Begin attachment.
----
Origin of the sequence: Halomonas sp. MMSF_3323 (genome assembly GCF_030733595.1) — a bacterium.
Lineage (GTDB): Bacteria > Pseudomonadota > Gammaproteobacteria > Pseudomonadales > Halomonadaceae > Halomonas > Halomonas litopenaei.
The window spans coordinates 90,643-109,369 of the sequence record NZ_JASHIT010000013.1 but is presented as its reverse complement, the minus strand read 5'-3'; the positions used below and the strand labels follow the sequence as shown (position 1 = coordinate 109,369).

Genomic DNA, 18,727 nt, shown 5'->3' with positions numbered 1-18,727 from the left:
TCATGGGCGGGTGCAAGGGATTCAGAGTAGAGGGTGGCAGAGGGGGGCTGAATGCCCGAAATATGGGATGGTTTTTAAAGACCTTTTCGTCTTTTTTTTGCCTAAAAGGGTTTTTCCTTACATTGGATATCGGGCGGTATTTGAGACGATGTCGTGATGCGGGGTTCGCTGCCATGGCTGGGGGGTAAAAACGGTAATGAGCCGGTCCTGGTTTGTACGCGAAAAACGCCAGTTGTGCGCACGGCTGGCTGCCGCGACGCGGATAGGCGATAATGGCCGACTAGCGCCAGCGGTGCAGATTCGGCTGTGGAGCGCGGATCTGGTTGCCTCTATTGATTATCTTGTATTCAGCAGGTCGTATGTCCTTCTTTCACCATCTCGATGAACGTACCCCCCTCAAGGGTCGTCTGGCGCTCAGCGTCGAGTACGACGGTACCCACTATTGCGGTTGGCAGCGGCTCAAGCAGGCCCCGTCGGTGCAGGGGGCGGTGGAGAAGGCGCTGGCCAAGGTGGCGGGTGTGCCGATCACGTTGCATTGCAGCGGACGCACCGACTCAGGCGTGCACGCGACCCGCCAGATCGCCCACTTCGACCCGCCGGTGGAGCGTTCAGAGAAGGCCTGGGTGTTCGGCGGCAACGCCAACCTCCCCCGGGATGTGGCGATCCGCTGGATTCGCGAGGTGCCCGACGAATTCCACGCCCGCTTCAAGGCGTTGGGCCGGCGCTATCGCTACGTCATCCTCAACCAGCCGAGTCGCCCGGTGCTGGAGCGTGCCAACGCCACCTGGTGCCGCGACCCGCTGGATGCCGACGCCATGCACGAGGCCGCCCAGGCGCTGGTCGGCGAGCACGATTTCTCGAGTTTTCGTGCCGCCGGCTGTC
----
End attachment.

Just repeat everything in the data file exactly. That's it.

Origin of the sequence: Halomonas sp. MMSF_3323 (genome assembly GCF_030733595.1) — a bacterium.
Lineage (GTDB): Bacteria > Pseudomonadota > Gammaproteobacteria > Pseudomonadales > Halomonadaceae > Halomonas > Halomonas litopenaei.
The window spans coordinates 90,643-109,369 of the sequence record NZ_JASHIT010000013.1 but is presented as its reverse complement, the minus strand read 5'-3'; the positions used below and the strand labels follow the sequence as shown (position 1 = coordinate 109,369).

Genomic DNA, 18,727 nt, shown 5'->3' with positions numbered 1-18,727 from the left:
TCATGGGCGGGTGCAAGGGATTCAGAGTAGAGGGTGGCAGAGGGGGGCTGAATGCCCGAAATATGGGATGGTTTTTAAAGACCTTTTCGTCTTTTTTTTGCCTAAAAGGGTTTTTCCTTACATTGGATATCGGGCGGTATTTGAGACGATGTCGTGATGCGGGGTTCGCTGCCATGGCTGGGGGGTAAAAACGGTAATGAGCCGGTCCTGGTTTGTACGCGAAAAACGCCAGTTGTGCGCACGGCTGGCTGCCGCGACGCGGATAGGCGATAATGGCCGACTAGCGCCAGCGGTGCAGATTCGGCTGTGGAGCGCGGATCTGGTTGCCTCTATTGATTATCTTGTATTCAGCAGGTCGTATGTCCTTCTTTCACCATCTCGATGAACGTACCCCCCTCAAGGGTCGTCTGGCGCTCAGCGTCGAGTACGACGGTACCCACTATTGCGGTTGGCAGCGGCTCAAGCAGGCCCCGTCGGTGCAGGGGGCGGTGGAGAAGGCGCTGGCCAAGGTGGCGGGTGTGCCGATCACGTTGCATTGCAGCGGACGCACCGACTCAGGCGTGCACGCGACCCGCCAGATCGCCCACTTCGACCCGCCGGTGGAGCGTTCAGAGAAGGCCTGGGTGTTCGGCGGCAACGCCAACCTCCCCCGGGATGTGGCGATCCGCTGGATTCGCGAGGTGCCCGACGAATTCCACGCCCGCTTCAAGGCGTTGGGCCGGCGCTATCGCTACGTCATCCTCAACCAGCCGAGTCGCCCGGTGCTGGAGCGTGCCAACGCCACCTGGTGCCGCGACCCGCTGGATGCCGACGCCATGCACGAGGCCGCCCAGGCGCTGGTCGGCGAGCACGATTTCTCGAGTTTTCGTGCCGCCGGCTGTC